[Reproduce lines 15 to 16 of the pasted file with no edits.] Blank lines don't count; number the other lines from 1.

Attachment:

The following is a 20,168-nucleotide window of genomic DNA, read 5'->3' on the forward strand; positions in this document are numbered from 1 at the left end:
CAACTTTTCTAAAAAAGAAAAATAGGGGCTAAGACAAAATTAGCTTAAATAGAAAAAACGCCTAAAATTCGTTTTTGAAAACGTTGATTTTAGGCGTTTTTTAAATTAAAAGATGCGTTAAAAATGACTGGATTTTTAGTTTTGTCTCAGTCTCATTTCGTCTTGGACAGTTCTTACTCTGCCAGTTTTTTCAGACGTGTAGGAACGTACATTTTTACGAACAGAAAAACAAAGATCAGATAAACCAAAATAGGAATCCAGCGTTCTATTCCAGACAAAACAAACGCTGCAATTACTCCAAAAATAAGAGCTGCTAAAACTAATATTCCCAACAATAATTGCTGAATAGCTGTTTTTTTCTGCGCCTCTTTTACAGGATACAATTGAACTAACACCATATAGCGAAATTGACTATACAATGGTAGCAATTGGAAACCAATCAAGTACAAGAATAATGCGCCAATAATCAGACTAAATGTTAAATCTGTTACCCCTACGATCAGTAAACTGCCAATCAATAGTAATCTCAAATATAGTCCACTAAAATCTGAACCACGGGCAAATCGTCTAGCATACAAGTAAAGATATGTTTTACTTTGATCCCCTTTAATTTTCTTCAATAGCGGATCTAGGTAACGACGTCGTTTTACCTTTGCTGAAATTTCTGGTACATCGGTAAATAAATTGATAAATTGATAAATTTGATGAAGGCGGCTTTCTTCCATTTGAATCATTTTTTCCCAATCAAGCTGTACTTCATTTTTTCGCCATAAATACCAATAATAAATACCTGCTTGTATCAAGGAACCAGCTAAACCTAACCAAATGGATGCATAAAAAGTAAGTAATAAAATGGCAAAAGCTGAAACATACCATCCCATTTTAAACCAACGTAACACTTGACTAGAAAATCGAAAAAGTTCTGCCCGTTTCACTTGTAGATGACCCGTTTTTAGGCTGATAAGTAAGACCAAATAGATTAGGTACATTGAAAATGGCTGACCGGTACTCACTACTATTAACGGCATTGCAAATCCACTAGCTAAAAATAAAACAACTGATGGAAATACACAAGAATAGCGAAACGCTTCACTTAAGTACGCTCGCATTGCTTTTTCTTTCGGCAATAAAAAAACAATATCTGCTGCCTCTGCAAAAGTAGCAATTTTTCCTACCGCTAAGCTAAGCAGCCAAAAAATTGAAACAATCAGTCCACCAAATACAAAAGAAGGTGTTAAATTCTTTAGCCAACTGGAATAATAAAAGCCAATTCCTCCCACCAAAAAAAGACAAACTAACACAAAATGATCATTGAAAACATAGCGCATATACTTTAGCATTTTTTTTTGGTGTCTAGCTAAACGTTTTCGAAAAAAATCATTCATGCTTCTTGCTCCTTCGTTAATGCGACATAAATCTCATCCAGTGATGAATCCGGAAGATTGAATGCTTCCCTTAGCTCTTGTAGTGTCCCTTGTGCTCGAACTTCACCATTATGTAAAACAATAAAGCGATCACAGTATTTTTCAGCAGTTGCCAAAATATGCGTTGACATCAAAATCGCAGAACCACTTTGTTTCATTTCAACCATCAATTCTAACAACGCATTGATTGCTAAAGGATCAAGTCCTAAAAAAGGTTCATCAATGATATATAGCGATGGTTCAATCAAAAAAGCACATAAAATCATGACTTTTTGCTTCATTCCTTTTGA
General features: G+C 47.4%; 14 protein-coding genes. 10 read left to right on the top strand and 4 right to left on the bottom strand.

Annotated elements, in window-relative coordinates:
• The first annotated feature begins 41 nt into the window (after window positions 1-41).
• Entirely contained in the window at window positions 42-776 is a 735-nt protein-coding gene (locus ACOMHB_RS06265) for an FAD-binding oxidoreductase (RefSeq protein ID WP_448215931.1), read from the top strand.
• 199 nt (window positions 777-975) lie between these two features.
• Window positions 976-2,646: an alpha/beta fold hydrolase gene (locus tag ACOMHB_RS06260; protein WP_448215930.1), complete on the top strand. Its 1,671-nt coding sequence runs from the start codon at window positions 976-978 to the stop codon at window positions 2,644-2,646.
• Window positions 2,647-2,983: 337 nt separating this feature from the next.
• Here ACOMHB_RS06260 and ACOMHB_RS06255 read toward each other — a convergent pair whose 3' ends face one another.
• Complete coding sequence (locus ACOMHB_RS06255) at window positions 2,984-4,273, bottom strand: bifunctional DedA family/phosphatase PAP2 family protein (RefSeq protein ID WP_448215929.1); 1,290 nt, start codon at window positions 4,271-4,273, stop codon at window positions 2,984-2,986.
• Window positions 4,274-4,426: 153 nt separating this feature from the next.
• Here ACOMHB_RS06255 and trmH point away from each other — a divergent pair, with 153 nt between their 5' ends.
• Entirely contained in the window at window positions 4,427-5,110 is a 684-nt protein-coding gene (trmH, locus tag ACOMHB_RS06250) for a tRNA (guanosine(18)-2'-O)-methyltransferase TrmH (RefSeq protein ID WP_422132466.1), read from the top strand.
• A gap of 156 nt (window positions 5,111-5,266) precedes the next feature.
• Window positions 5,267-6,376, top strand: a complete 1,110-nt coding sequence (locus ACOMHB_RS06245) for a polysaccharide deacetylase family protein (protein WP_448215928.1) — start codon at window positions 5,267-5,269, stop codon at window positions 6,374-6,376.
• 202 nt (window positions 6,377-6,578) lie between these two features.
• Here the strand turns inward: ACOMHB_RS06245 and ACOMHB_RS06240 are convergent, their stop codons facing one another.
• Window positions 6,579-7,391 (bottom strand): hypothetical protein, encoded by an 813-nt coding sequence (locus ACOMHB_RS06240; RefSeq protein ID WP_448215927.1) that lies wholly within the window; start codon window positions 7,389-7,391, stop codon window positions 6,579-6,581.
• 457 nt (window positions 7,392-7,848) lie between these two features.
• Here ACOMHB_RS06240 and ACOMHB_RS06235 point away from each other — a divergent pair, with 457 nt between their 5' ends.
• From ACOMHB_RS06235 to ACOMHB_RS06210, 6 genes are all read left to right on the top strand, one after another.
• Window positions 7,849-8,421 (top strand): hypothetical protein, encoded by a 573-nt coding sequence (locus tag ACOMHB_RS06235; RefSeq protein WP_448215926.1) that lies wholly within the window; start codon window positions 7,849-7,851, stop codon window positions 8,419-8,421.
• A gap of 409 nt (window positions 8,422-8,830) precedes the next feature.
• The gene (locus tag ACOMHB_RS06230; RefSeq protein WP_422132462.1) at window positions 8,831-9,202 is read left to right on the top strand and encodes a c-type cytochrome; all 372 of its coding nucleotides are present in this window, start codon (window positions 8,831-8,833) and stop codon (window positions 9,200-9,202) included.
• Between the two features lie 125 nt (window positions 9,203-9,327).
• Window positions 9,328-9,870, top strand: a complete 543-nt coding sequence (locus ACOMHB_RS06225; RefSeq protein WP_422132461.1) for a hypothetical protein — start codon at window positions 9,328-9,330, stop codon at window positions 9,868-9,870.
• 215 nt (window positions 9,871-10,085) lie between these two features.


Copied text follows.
• A gap of 156 nt (window positions 5,111-5,266) precedes the next feature.
• Window positions 5,267-6,376, top strand: a complete 1,110-nt coding sequence (locus ACOMHB_RS06245) for a polysaccharide deacetylase family protein (protein WP_448215928.1) — start codon at window positions 5,267-5,269, stop codon at window positions 6,374-6,376.